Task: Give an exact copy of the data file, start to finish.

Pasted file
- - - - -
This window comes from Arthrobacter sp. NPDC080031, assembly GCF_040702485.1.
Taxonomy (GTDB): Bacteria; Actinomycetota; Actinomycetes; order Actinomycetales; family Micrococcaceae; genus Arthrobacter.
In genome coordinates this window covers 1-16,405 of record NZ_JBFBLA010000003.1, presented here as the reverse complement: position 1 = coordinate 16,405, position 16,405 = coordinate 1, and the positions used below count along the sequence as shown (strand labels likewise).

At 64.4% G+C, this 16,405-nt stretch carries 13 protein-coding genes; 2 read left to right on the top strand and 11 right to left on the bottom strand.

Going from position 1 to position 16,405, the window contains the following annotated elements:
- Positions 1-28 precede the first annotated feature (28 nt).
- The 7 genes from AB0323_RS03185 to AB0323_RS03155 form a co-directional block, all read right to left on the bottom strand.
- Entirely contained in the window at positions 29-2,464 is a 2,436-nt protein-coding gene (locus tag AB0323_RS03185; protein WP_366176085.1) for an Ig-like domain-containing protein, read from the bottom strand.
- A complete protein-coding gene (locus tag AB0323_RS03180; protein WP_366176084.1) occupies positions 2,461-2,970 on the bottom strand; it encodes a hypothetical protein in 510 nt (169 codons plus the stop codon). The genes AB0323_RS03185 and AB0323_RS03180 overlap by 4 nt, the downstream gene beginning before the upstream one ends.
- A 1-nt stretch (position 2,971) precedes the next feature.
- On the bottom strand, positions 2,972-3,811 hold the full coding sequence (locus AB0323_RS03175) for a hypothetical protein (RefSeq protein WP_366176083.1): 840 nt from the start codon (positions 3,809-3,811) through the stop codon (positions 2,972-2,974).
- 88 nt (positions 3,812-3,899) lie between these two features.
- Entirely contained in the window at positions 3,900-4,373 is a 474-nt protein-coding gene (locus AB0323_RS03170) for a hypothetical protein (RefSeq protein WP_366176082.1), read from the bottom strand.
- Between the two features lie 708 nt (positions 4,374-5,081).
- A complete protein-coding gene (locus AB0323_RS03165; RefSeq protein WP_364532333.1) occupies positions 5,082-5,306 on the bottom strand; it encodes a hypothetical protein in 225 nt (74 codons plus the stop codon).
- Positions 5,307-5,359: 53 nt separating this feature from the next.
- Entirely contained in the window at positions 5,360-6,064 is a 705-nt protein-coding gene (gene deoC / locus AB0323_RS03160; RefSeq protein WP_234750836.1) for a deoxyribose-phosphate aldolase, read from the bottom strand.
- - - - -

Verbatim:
This window comes from Arthrobacter sp. NPDC080031, assembly GCF_040702485.1.
Taxonomy (GTDB): Bacteria; Actinomycetota; Actinomycetes; order Actinomycetales; family Micrococcaceae; genus Arthrobacter.
In genome coordinates this window covers 1-16,405 of record NZ_JBFBLA010000003.1, presented here as the reverse complement: position 1 = coordinate 16,405, position 16,405 = coordinate 1, and the positions used below count along the sequence as shown (strand labels likewise).

At 64.4% G+C, this 16,405-nt stretch carries 13 protein-coding genes; 2 read left to right on the top strand and 11 right to left on the bottom strand.

Going from position 1 to position 16,405, the window contains the following annotated elements:
- Positions 1-28 precede the first annotated feature (28 nt).
- The 7 genes from AB0323_RS03185 to AB0323_RS03155 form a co-directional block, all read right to left on the bottom strand.
- Entirely contained in the window at positions 29-2,464 is a 2,436-nt protein-coding gene (locus tag AB0323_RS03185; protein WP_366176085.1) for an Ig-like domain-containing protein, read from the bottom strand.
- A complete protein-coding gene (locus tag AB0323_RS03180; protein WP_366176084.1) occupies positions 2,461-2,970 on the bottom strand; it encodes a hypothetical protein in 510 nt (169 codons plus the stop codon). The genes AB0323_RS03185 and AB0323_RS03180 overlap by 4 nt, the downstream gene beginning before the upstream one ends.
- A 1-nt stretch (position 2,971) precedes the next feature.
- On the bottom strand, positions 2,972-3,811 hold the full coding sequence (locus AB0323_RS03175) for a hypothetical protein (RefSeq protein WP_366176083.1): 840 nt from the start codon (positions 3,809-3,811) through the stop codon (positions 2,972-2,974).
- 88 nt (positions 3,812-3,899) lie between these two features.
- Entirely contained in the window at positions 3,900-4,373 is a 474-nt protein-coding gene (locus AB0323_RS03170) for a hypothetical protein (RefSeq protein WP_366176082.1), read from the bottom strand.
- Between the two features lie 708 nt (positions 4,374-5,081).
- A complete protein-coding gene (locus AB0323_RS03165; RefSeq protein WP_364532333.1) occupies positions 5,082-5,306 on the bottom strand; it encodes a hypothetical protein in 225 nt (74 codons plus the stop codon).
- Positions 5,307-5,359: 53 nt separating this feature from the next.
- Entirely contained in the window at positions 5,360-6,064 is a 705-nt protein-coding gene (gene deoC / locus AB0323_RS03160; RefSeq protein WP_234750836.1) for a deoxyribose-phosphate aldolase, read from the bottom strand.